A stochastic rainfall model for the assessment of regional water resource systems under changed climatic condition
- Water Resources Systems Research Laboratory, Department of Civil Engineering, University of Newcastle upon Tyne, UK
- *Corresponding author, e-mail address: firstname.lastname@example.org
Abstract. A stochastic model is developed for the synthesis of daily precipitation using conditioning by weather types. Daily precipitation statistics at multiple sites within the region of Yorkshire, UK, are linked to objective Lamb weather types (LWTs) and used to split the region into three distinct precipitation sub-regions. Using a variance minimisation criterion, the 27 LWTs are clustered into three physically realistic groups or ‘states'. A semi-Markov chain model is used to synthesise long sequences of weather states, maintaining the observed persistence and transition probabilities. The Neyman-Scott Rectangular Pulses (NSRP) model is then fitted for each weather state, using a defined summer and winter period. The combined model reproduces key aspects of the historic precipitation regime at temporal resolutions down to the hourly level.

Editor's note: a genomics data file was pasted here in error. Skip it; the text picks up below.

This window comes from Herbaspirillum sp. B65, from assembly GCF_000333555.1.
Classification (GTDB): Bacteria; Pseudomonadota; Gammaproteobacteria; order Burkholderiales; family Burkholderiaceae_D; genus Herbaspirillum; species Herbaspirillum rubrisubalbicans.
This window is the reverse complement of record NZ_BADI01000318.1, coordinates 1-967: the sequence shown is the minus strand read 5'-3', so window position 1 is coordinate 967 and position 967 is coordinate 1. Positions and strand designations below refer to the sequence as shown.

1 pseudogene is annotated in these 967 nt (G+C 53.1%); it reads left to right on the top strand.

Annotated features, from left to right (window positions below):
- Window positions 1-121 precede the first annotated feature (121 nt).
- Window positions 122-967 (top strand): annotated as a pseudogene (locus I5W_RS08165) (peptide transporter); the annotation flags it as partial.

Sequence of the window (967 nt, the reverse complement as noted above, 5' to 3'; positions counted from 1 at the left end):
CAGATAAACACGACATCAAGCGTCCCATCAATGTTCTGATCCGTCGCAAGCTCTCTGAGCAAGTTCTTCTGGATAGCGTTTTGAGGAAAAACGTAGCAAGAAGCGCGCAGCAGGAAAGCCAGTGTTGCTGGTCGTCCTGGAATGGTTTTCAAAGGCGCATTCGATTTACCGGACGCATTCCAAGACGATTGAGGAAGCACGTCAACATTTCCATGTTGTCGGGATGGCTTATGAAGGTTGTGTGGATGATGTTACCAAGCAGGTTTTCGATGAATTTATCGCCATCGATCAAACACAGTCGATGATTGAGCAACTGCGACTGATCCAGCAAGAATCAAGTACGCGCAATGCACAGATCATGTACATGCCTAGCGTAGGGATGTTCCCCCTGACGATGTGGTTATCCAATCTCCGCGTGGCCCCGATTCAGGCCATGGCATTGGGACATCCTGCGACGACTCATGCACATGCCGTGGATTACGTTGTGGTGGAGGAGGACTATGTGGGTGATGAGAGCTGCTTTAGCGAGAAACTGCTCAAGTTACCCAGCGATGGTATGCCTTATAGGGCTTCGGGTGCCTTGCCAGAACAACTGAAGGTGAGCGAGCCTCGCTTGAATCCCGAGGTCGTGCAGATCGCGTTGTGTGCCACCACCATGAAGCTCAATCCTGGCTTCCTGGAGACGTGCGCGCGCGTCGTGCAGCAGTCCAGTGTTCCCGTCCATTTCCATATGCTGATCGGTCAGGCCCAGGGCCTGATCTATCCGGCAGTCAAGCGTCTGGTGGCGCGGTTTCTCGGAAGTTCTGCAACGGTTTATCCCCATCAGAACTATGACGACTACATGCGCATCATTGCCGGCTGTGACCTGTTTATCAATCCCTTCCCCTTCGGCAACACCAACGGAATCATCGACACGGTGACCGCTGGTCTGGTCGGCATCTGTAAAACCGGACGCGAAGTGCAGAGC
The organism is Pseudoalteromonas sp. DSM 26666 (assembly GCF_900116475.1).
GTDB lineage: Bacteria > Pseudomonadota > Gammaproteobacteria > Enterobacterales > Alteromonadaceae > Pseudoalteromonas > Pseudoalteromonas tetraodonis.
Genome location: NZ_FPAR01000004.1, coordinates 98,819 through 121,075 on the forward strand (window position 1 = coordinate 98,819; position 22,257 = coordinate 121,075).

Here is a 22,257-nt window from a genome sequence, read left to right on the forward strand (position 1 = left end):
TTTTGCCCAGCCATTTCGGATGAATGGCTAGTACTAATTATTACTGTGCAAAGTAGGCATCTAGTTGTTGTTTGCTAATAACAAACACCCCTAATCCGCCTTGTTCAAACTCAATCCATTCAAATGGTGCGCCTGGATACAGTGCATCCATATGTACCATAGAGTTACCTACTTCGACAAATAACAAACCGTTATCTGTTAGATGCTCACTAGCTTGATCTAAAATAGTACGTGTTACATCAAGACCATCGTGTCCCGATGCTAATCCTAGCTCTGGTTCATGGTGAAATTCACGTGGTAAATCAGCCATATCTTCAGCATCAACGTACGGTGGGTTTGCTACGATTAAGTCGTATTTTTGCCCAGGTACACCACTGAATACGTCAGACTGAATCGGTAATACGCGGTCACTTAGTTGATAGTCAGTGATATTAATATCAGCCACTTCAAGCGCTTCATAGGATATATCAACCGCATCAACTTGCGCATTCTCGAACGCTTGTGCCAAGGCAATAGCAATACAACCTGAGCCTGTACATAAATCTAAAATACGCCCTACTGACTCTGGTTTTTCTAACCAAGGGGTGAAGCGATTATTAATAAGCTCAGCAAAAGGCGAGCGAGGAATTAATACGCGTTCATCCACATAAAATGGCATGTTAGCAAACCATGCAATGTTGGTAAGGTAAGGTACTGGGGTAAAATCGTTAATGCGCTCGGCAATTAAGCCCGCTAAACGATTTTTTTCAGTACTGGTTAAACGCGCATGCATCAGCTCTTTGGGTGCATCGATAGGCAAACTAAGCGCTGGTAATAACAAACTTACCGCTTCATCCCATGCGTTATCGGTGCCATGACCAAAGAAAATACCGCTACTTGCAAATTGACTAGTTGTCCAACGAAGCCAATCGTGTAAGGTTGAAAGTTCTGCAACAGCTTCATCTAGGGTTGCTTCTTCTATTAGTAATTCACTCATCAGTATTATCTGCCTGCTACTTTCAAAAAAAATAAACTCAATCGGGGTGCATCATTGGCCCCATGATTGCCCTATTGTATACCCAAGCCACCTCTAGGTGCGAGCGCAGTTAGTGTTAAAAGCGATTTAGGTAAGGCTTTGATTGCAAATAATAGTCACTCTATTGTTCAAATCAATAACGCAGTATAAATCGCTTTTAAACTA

Long synthetic precipitation series are useful in the sensitivity analysis of water resource systems under current and changed climatic conditions. This methodology enables investigation of the impact of variations in weather type persistence or frequency. In addition, rainfall model statistics can be altered to simulate instances of increased intensity or proportion of dry days for example, for individual weather groups. The input of such data into a water resource model, simulating potential atmospheric circulation changes, will provide a valuable tool for future planning of water resource systems. The ability of the model to operate at an hourly level also allows its use in a wider range of hydrological impact studies, e.g. variations in river flows, flood risk estimation etc.
Keywords: water resources; climate change; impacts; stochastic rainfall model; Lamb weather types